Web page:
Govt. to consider airline options

The future of the joint venture between Virgin Australia and the government remains undecided.

And with the deadline for a decision looming in October, the pressure is on the government to decide whether to continue or not.

Cabinet has already appointed a Special Committee to explore the options.

But the Minister of Public Enterprises, who is also responsible for Polynesian Airlines, Lautafi Selafi Purcell said whatever the decision is, at the end of the day; it has to be what is best for Samoa in the long term. 

 The Minister said a key factor in the decision is the knowledge that Air New Zealand continues to dominate flights to and from Samoa to New Zealand and Australia. The Airline recently posted a pre-tax profit of NZ$663 million.

“We want to try and break that monopoly,” said Lautafi.

But in doing that, Lautafi admits that Polynesian Airlines has an aging aircraft fleet.

 “We want to give our people and tourists other options when they come to Samoa. A new airplane is another option but the government has to consider if that is the best option. 

“We can’t just say ‘let’s go with this plan for the next three years…we have to formulate a realistic long term approach.”

Part of Polynesian improving their service and standards is replacing the current aircraft with newer models. 

According to the Minister the two aircraft serving the route to American Samoa are old.

He added it was part of the reason why the airline encountered delays three weeks ago and had to bring in a Fijian aircraft to continue the service.  

The Minister reminded that the problem with a monopoly is that it would end up costing the public more to travel.

 “Even if Air N.Z. says that the return fare from N.Z. to Samoa is $2,600 for the three hour flight, people will still pay for it,” said Lautafi. 

“It’s got to be the most expensive route per kilometer in the world and our people are affected by it. The problem is when there is a funeral or a church meeting happening it doesn’t matter how expensive the fare is, our people will still pay and that is the reality of business in these things.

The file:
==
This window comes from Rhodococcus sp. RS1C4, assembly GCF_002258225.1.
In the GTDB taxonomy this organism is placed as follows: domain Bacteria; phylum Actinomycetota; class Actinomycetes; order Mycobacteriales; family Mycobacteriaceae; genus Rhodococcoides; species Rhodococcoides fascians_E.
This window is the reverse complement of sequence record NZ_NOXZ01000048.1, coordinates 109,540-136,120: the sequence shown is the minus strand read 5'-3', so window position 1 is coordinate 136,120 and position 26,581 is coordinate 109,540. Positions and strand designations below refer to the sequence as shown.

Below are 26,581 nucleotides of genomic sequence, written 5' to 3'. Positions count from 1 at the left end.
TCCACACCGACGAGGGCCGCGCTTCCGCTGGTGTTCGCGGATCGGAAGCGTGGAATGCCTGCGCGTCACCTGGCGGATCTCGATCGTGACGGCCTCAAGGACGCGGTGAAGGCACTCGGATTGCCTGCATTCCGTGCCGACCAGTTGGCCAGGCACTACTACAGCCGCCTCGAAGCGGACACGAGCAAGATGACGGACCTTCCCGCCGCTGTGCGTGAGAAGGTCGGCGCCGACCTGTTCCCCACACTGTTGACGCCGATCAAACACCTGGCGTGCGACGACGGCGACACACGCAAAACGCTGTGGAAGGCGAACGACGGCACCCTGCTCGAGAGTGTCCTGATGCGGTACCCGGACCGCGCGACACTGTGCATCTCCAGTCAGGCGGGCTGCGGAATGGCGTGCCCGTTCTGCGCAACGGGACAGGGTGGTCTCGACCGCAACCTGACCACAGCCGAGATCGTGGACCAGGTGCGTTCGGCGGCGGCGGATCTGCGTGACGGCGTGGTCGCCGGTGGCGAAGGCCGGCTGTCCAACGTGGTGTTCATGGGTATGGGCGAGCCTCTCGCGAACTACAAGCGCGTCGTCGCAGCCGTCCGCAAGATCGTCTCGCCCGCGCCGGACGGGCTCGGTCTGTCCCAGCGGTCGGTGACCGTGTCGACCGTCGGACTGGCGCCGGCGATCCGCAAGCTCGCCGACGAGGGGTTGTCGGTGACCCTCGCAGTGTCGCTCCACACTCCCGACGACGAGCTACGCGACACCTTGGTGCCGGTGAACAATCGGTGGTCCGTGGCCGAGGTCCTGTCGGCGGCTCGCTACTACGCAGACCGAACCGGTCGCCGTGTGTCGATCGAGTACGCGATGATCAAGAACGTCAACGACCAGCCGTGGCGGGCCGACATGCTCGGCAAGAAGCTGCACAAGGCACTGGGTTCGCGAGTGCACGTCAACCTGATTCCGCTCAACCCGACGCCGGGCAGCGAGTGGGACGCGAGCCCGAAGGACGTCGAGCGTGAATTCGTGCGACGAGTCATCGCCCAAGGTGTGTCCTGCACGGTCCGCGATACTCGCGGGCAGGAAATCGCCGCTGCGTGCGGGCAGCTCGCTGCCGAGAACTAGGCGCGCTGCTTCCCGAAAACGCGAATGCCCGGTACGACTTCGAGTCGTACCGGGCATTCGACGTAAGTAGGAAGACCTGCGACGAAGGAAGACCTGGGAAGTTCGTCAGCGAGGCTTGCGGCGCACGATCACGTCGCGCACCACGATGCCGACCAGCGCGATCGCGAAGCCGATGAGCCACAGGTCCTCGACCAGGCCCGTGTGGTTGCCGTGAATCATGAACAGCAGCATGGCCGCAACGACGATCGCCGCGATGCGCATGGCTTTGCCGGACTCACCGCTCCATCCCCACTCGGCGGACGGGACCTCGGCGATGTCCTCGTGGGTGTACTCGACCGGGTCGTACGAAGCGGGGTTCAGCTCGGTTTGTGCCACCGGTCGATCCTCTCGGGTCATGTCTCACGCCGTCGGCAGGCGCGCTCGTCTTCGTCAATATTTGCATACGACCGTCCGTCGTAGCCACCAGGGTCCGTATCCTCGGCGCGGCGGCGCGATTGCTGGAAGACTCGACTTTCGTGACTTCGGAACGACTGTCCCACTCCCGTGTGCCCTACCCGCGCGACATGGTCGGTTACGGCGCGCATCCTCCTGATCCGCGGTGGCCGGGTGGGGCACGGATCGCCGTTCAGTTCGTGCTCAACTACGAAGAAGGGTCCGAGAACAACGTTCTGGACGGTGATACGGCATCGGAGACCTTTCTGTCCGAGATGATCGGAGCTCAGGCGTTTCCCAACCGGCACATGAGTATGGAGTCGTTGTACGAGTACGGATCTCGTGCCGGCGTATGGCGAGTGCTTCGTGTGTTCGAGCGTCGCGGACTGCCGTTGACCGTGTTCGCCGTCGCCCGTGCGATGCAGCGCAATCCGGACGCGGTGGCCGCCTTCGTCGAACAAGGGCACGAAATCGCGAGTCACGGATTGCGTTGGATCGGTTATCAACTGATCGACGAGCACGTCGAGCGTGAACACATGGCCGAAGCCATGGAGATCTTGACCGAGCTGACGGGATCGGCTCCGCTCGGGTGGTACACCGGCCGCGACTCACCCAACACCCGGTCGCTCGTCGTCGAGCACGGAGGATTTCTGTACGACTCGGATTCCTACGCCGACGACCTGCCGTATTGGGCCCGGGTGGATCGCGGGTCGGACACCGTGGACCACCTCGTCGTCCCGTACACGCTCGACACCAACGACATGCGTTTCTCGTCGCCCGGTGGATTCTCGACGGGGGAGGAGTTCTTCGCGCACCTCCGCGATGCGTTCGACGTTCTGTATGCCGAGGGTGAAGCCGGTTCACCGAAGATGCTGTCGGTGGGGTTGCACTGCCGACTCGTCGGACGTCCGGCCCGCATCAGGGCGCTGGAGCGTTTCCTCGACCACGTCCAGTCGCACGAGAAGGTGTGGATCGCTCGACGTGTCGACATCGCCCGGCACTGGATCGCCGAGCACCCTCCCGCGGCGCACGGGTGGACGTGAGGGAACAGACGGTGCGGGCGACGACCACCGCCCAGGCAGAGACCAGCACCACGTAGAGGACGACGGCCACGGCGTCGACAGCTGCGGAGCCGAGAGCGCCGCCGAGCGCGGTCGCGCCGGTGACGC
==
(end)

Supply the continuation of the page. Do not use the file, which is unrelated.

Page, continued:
“The government is looking at a long term solution to this.”

Lautafi said the Air NZ airline continues to dominate the air service business and despite the expensive airfares from the airline - Samoans abroad and tourists still pay up. 

An example used by the Minister to compare to the situation in the route between New Zealand and Australia is the route between American Samoa and Samoa. 

Lautafi said Polynesian which had serviced the route between the Samoan islands did not have competition. 

But now with the introduction of the Talofa Airways Limited offering service in the territory, Lautafi said it will “keep Polynesian on their toes”. 

“The government is very happy that we have local people to run an airline to compete with Polynesian,” he said. 

“Government’s priority is to supply the service to the people and we’ve had some sad stories of people sitting at Tafuna airport for a whole day. Now, Polynesian has to up their standards and game to compete with Talofa.

“The government looks at what is best for the people and while we like to make money, we don’t want to sacrifice the needs of traveling people so we can dominate.”

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